If your landlord doesn’t offer this service, several third-party companies, like BoomPay, do.
When you set up your account with BoomPay, you’ll need to either be able to link your rent payment portal or bank account you pay rent from.
For $2/month, BoomPay will report your rent payment activity to all three credit bureaus.
You can also pay an additional $25 to have up to two years’ worth of your rent payment history added to your credit reports.
Having your rent reported like this is a good option for those with no credit or a particularly thin file (only one or two credit accounts reporting).
That said, just be aware that some scoring models will not count the rental tradeline in your credit score calculations (i.e., FICO Score 8 and lower). Though the newer models are incorporating this into their scoring.
Experian BOOST™ is the one service on our list that is 100% free.
To get started, you’ll need to create a free Experian account. This account allows you to monitor your Experian credit report and credit score. Once signed up, you can initiate the process.
You’ll need to link your account to the checking account(s) your household bills come out of. Experian will then search through your banking history for recurring payments like utilities, internet, cable, phone, and streaming services.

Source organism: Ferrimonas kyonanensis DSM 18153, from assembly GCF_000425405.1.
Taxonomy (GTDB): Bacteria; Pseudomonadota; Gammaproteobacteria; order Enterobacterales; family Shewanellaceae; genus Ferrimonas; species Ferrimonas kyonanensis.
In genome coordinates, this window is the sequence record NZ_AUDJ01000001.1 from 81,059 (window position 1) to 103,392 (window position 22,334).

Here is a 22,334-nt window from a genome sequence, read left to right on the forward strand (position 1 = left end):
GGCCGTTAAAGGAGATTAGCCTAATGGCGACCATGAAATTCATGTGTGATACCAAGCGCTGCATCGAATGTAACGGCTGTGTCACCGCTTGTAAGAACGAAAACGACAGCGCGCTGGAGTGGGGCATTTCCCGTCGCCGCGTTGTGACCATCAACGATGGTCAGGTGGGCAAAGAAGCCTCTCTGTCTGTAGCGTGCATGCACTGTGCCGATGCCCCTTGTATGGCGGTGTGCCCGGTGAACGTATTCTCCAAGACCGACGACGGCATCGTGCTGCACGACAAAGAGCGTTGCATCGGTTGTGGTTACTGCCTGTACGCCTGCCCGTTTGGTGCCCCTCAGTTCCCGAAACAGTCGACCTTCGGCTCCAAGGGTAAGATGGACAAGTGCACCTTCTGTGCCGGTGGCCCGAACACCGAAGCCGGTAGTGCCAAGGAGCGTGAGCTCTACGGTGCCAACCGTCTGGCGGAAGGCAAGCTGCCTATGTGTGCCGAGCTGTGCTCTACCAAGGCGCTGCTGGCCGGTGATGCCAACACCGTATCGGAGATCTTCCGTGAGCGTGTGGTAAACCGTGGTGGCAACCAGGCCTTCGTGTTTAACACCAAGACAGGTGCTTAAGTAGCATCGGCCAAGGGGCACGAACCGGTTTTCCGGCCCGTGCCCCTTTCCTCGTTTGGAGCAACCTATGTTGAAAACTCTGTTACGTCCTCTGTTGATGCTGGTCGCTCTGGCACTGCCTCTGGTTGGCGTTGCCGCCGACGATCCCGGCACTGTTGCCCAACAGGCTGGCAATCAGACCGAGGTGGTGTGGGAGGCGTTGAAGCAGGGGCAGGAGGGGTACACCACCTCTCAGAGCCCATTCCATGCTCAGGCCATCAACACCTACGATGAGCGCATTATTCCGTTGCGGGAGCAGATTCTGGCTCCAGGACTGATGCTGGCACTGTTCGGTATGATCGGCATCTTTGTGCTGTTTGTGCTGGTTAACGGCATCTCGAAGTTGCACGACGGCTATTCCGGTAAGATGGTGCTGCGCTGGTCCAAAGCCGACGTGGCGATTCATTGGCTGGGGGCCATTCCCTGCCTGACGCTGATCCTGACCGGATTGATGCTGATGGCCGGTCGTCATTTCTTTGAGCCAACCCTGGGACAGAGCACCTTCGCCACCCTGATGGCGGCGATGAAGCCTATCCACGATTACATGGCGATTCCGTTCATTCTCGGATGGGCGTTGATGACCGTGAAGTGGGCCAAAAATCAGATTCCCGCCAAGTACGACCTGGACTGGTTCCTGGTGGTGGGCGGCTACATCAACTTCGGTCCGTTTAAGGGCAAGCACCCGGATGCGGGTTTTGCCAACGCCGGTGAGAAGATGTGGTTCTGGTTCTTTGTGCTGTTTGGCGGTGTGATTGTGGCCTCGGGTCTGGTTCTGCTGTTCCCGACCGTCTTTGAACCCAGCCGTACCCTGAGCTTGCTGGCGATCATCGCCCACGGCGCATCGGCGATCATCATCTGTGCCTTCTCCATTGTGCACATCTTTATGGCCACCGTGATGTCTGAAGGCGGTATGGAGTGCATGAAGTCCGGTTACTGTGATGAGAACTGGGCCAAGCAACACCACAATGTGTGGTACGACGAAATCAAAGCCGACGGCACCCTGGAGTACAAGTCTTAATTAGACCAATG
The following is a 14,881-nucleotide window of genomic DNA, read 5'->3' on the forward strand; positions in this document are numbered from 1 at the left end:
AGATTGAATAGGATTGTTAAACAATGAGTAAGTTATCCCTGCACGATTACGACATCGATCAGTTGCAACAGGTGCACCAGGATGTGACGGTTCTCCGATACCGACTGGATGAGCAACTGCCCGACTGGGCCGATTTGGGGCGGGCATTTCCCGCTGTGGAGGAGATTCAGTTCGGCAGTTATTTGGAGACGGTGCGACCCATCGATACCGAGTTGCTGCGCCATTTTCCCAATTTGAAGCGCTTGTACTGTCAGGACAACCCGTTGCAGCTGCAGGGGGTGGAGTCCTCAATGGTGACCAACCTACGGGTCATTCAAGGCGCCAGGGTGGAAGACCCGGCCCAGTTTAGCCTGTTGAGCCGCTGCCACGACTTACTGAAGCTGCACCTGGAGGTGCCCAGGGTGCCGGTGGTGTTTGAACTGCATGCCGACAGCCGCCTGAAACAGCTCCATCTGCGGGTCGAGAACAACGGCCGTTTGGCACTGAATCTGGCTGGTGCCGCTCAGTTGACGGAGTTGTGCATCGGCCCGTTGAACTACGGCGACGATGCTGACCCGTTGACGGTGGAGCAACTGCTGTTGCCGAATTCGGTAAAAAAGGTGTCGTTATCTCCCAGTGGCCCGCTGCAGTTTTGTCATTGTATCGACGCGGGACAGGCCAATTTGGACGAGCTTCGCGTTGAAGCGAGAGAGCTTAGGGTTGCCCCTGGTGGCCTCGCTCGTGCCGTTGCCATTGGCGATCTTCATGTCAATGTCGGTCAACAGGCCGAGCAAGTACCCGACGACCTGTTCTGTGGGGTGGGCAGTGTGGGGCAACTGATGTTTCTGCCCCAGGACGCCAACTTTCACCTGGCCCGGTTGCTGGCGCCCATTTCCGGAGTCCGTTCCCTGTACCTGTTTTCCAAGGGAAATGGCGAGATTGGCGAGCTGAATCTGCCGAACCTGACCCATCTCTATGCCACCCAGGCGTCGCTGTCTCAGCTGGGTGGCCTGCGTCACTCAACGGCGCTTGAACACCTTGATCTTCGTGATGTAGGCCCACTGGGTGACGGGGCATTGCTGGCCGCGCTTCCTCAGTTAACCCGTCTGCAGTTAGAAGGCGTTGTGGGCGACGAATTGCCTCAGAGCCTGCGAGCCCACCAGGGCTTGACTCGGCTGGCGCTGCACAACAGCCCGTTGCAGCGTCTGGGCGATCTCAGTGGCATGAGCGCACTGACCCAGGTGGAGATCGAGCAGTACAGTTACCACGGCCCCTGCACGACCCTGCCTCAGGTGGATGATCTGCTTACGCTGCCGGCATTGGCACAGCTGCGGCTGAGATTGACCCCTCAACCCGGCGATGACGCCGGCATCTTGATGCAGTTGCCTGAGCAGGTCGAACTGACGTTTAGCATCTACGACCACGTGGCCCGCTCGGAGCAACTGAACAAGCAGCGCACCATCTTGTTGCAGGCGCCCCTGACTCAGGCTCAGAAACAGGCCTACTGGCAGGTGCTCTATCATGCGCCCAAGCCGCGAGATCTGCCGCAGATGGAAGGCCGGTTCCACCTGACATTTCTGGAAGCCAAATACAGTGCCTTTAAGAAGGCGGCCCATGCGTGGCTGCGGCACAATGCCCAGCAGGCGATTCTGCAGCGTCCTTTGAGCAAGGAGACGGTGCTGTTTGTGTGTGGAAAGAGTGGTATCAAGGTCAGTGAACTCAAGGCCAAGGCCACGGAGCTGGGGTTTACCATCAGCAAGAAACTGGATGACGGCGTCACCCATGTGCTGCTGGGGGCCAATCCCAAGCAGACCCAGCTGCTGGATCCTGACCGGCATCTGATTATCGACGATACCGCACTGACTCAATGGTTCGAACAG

The Boost tool will then give you the option to add this information to your Experian credit report. And they will immediately show you what the increase to your credit score is.
Another upside to the service is that they will never post negative information. So if you’ve missed payments to your internet provider, these will not be added to your credit report. And you can remove the accounts from your credit report at any time.
This is another excellent service for those with no credit or a very thin file.
But there are a few downsides.
First, this information is only added to your Experian credit report, so your TransUnion and Equifax credit scores will remain unchanged. The other is that just like with rent payments, not all scoring models count utility payments in their algorithms.
Focusing on your primary tradelines are vital if your credit history needs improvement or you are working towards achieving a good credit score.
Keep up a perfect payment history, increase your number of seasoned primary tradelines, and only open new primary tradelines.
This positive credit reporting will help your credit look more attractive to credit card issuers and mortgage lenders. And most importantly, don’t waste time and money buying authorized user tradelines from a tradeline company.
Read the other articles in our tradeline series:
- How Much Will a Tradeline Boost My Credit?
- How Long Do Tradelines Stay on Your Credit?
- How to Get a Free Tradeline
- Rental Tradelines
- Types of Tradelines
Amanda Garland is a personal finance blogger living in Dallas, TX. 10 years ago she was living paycheck to paycheck and knew nothing about how credit works. She learned some hard lessons in her fight for financial stability. Now she has a friendly competition going with her husband to see who can reach a credit score of 850 first. She is also a poet, having obtained a Bachelor of Fine Arts degree in Creative Writing.